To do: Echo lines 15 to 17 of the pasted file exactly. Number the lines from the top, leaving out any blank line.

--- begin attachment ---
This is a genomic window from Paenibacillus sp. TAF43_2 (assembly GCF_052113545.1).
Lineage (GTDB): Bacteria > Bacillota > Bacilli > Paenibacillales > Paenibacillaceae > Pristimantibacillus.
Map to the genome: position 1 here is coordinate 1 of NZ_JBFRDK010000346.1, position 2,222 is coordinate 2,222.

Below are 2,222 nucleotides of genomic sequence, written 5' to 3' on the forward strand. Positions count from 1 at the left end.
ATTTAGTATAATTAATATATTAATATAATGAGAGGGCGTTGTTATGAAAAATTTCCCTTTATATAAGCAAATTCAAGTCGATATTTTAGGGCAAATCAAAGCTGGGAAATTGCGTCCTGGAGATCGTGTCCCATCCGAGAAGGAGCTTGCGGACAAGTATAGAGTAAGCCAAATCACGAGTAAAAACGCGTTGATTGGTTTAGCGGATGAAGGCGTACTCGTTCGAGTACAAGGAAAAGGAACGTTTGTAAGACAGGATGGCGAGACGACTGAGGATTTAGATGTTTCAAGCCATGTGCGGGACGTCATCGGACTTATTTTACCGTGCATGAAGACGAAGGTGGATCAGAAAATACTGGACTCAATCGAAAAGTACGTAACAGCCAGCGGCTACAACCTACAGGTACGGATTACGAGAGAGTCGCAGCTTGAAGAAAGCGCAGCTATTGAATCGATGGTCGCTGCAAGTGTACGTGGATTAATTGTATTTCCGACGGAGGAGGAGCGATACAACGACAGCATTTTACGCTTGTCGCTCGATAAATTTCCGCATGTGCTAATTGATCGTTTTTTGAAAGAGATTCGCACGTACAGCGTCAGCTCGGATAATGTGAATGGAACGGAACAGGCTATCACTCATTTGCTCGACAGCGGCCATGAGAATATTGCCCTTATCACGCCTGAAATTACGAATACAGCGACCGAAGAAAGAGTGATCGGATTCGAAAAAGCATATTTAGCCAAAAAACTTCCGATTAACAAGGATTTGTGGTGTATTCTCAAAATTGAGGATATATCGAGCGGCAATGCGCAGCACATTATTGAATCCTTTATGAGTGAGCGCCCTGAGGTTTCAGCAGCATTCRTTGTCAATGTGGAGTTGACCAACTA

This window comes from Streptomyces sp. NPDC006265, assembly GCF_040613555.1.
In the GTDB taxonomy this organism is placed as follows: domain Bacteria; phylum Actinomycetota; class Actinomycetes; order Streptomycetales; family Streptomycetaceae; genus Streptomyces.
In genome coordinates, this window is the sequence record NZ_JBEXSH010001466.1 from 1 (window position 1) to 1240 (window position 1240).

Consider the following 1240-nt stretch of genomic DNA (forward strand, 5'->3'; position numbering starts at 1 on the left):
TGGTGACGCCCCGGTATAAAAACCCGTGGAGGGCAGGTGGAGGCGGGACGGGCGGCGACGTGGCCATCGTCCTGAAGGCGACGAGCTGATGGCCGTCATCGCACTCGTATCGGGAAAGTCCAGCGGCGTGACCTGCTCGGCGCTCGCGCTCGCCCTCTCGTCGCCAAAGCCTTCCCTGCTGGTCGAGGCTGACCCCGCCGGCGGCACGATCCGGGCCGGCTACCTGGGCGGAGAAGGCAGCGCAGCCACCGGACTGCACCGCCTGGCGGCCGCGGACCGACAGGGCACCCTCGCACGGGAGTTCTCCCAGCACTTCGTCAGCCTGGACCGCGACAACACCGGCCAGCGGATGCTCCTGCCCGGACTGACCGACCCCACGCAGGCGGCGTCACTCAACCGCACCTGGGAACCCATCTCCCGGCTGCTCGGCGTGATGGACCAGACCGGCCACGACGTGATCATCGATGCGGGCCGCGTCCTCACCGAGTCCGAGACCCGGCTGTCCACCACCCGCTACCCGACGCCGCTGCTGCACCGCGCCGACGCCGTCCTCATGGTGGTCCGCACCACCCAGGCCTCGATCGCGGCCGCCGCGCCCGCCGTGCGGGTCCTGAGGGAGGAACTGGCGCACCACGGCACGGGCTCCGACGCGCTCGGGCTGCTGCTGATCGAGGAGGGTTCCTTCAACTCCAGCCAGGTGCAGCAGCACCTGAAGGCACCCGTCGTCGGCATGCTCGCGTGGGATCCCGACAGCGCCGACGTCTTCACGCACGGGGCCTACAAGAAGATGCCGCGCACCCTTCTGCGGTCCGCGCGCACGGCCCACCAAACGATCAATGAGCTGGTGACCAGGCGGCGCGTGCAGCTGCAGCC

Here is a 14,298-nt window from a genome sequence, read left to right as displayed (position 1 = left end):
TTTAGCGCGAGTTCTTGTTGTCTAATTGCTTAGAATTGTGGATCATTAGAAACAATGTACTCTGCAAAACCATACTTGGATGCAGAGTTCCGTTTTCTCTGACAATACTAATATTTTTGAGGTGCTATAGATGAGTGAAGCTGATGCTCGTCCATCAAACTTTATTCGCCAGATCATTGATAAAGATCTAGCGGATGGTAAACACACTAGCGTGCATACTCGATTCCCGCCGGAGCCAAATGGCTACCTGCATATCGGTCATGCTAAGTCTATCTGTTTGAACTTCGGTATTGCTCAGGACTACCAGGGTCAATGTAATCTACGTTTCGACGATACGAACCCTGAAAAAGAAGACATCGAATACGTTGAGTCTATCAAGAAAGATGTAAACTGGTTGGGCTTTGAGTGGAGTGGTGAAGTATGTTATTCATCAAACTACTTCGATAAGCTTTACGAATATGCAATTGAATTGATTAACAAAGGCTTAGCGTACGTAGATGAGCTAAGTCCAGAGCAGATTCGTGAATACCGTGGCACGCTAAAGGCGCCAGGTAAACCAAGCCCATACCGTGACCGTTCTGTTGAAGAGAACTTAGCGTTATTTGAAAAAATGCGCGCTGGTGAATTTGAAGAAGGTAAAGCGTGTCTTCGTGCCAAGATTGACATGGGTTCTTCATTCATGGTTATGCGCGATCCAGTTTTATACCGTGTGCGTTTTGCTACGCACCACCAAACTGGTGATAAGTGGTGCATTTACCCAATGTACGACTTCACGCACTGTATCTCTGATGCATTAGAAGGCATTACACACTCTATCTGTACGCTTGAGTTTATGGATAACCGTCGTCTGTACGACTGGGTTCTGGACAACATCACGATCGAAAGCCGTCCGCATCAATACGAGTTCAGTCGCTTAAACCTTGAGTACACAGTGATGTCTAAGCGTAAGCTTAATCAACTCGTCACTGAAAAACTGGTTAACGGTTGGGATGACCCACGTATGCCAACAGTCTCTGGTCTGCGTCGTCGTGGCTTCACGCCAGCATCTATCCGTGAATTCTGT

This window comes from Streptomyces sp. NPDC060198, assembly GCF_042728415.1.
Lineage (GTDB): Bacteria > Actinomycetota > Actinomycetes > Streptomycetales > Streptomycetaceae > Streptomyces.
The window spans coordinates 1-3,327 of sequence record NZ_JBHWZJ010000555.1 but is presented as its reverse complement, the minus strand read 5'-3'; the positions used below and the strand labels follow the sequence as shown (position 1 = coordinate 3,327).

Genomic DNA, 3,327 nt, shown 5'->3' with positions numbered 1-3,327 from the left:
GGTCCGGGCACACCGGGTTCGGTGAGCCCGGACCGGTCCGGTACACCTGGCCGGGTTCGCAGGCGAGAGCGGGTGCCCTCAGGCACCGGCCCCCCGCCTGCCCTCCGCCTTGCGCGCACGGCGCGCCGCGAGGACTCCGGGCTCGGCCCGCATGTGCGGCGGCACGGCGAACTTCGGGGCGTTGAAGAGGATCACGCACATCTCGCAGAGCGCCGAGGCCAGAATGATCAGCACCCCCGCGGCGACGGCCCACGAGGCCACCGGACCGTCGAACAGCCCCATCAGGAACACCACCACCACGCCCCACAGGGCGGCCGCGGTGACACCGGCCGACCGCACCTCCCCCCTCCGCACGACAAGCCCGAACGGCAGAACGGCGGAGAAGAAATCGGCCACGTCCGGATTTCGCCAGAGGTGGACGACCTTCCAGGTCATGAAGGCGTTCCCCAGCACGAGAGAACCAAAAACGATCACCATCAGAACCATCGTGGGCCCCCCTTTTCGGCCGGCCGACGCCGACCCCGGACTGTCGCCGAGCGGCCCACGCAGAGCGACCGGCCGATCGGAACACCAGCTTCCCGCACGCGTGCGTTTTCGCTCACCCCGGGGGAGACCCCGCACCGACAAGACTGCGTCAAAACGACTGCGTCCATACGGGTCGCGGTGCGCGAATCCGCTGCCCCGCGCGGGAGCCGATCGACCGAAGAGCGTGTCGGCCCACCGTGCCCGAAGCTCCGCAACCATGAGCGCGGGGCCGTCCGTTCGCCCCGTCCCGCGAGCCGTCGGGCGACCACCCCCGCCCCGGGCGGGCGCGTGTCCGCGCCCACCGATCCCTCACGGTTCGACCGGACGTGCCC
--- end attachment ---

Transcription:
The window spans coordinates 1-3,327 of sequence record NZ_JBHWZJ010000555.1 but is presented as its reverse complement, the minus strand read 5'-3'; the positions used below and the strand labels follow the sequence as shown (position 1 = coordinate 3,327).

Genomic DNA, 3,327 nt, shown 5'->3' with positions numbered 1-3,327 from the left:
GGTCCGGGCACACCGGGTTCGGTGAGCCCGGACCGGTCCGGTACACCTGGCCGGGTTCGCAGGCGAGAGCGGGTGCCCTCAGGCACCGGCCCCCCGCCTGCCCTCCGCCTTGCGCGCACGGCGCGCCGCGAGGACTCCGGGCTCGGCCCGCATGTGCGGCGGCACGGCGAACTTCGGGGCGTTGAAGAGGATCACGCACATCTCGCAGAGCGCCGAGGCCAGAATGATCAGCACCCCCGCGGCGACGGCCCACGAGGCCACCGGACCGTCGAACAGCCCCATCAGGAACACCACCACCACGCCCCACAGGGCGGCCGCGGTGACACCGGCCGACCGCACCTCCCCCCTCCGCACGACAAGCCCGAACGGCAGAACGGCGGAGAAGAAATCGGCCACGTCCGGATTTCGCCAGAGGTGGACGACCTTCCAGGTCATGAAGGCGTTCCCCAGCACGAGAGAACCAAAAACGATCACCATCAGAACCATCGTGGGCCCCCCTTTTCGGCCGGCCGACGCCGACCCCGGACTGTCGCCGAGCGGCCCACGCAGAGCGACCGGCCGATCGGAACACCAGCTTCCCGCACGCGTGCGTTTTCGCTCACCCCGGGGGAGACCCCGCACCGACAAGACTGCGTCAAAACGACTGCGTCCATACGGGTCGCGGTGCGCGAATCCGCTGCCCCGCGCGGGAGCCGATCGACCGAAGAGCGTGTCGGCCCACCGTGCCCGAAGCTCCGCAACCATGAGCGCGGGGCCGTCCGTTCGCCCCGTCCCGCGAGCCGTCGGGCGACCACCCCCGCCCCGGGCGGGCGCGTGTCCGCGCCCACCGATCCCTCACGGTTCGACCGGACGTGCCC